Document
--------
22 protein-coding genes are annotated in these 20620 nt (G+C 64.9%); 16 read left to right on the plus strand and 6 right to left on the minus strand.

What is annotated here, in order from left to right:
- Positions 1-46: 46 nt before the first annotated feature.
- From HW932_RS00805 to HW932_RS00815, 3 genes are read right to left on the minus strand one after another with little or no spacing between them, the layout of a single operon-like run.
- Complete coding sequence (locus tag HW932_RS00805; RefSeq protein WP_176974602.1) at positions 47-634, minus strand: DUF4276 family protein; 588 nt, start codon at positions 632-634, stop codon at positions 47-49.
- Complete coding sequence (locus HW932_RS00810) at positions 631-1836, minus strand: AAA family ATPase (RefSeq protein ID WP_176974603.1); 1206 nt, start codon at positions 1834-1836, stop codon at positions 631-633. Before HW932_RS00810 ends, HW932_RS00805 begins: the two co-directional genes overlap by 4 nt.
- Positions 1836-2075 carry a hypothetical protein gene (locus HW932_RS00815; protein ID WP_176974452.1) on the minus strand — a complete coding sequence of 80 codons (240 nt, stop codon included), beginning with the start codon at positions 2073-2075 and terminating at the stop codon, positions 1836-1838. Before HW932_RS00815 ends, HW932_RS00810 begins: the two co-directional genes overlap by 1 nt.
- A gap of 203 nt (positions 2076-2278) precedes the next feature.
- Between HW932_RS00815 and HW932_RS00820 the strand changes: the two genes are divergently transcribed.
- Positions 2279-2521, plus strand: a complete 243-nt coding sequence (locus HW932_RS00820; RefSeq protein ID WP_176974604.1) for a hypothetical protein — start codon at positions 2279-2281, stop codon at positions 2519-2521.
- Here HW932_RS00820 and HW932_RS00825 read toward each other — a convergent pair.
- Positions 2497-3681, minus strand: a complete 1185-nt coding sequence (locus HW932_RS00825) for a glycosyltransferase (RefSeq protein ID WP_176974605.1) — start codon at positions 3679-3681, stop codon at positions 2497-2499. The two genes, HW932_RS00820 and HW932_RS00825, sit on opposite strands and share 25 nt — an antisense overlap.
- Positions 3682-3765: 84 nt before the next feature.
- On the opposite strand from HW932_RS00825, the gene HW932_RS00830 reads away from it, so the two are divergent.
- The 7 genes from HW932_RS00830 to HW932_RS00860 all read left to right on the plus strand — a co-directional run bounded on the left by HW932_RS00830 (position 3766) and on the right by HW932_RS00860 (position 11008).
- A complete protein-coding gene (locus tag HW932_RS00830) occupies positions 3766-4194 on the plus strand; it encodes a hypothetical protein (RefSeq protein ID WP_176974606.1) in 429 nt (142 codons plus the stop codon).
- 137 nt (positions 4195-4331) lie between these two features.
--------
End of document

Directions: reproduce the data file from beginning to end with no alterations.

22 protein-coding genes are annotated in these 20620 nt (G+C 64.9%); 16 read left to right on the plus strand and 6 right to left on the minus strand.

What is annotated here, in order from left to right:
- Positions 1-46: 46 nt before the first annotated feature.
- From HW932_RS00805 to HW932_RS00815, 3 genes are read right to left on the minus strand one after another with little or no spacing between them, the layout of a single operon-like run.
- Complete coding sequence (locus tag HW932_RS00805; RefSeq protein WP_176974602.1) at positions 47-634, minus strand: DUF4276 family protein; 588 nt, start codon at positions 632-634, stop codon at positions 47-49.
- Complete coding sequence (locus HW932_RS00810) at positions 631-1836, minus strand: AAA family ATPase (RefSeq protein ID WP_176974603.1); 1206 nt, start codon at positions 1834-1836, stop codon at positions 631-633. Before HW932_RS00810 ends, HW932_RS00805 begins: the two co-directional genes overlap by 4 nt.
- Positions 1836-2075 carry a hypothetical protein gene (locus HW932_RS00815; protein ID WP_176974452.1) on the minus strand — a complete coding sequence of 80 codons (240 nt, stop codon included), beginning with the start codon at positions 2073-2075 and terminating at the stop codon, positions 1836-1838. Before HW932_RS00815 ends, HW932_RS00810 begins: the two co-directional genes overlap by 1 nt.
- A gap of 203 nt (positions 2076-2278) precedes the next feature.
- Between HW932_RS00815 and HW932_RS00820 the strand changes: the two genes are divergently transcribed.
- Positions 2279-2521, plus strand: a complete 243-nt coding sequence (locus HW932_RS00820; RefSeq protein ID WP_176974604.1) for a hypothetical protein — start codon at positions 2279-2281, stop codon at positions 2519-2521.
- Here HW932_RS00820 and HW932_RS00825 read toward each other — a convergent pair.
- Positions 2497-3681, minus strand: a complete 1185-nt coding sequence (locus HW932_RS00825) for a glycosyltransferase (RefSeq protein ID WP_176974605.1) — start codon at positions 3679-3681, stop codon at positions 2497-2499. The two genes, HW932_RS00820 and HW932_RS00825, sit on opposite strands and share 25 nt — an antisense overlap.
- Positions 3682-3765: 84 nt before the next feature.
- On the opposite strand from HW932_RS00825, the gene HW932_RS00830 reads away from it, so the two are divergent.
- The 7 genes from HW932_RS00830 to HW932_RS00860 all read left to right on the plus strand — a co-directional run bounded on the left by HW932_RS00830 (position 3766) and on the right by HW932_RS00860 (position 11008).
- A complete protein-coding gene (locus tag HW932_RS00830) occupies positions 3766-4194 on the plus strand; it encodes a hypothetical protein (RefSeq protein ID WP_176974606.1) in 429 nt (142 codons plus the stop codon).
- 137 nt (positions 4195-4331) lie between these two features.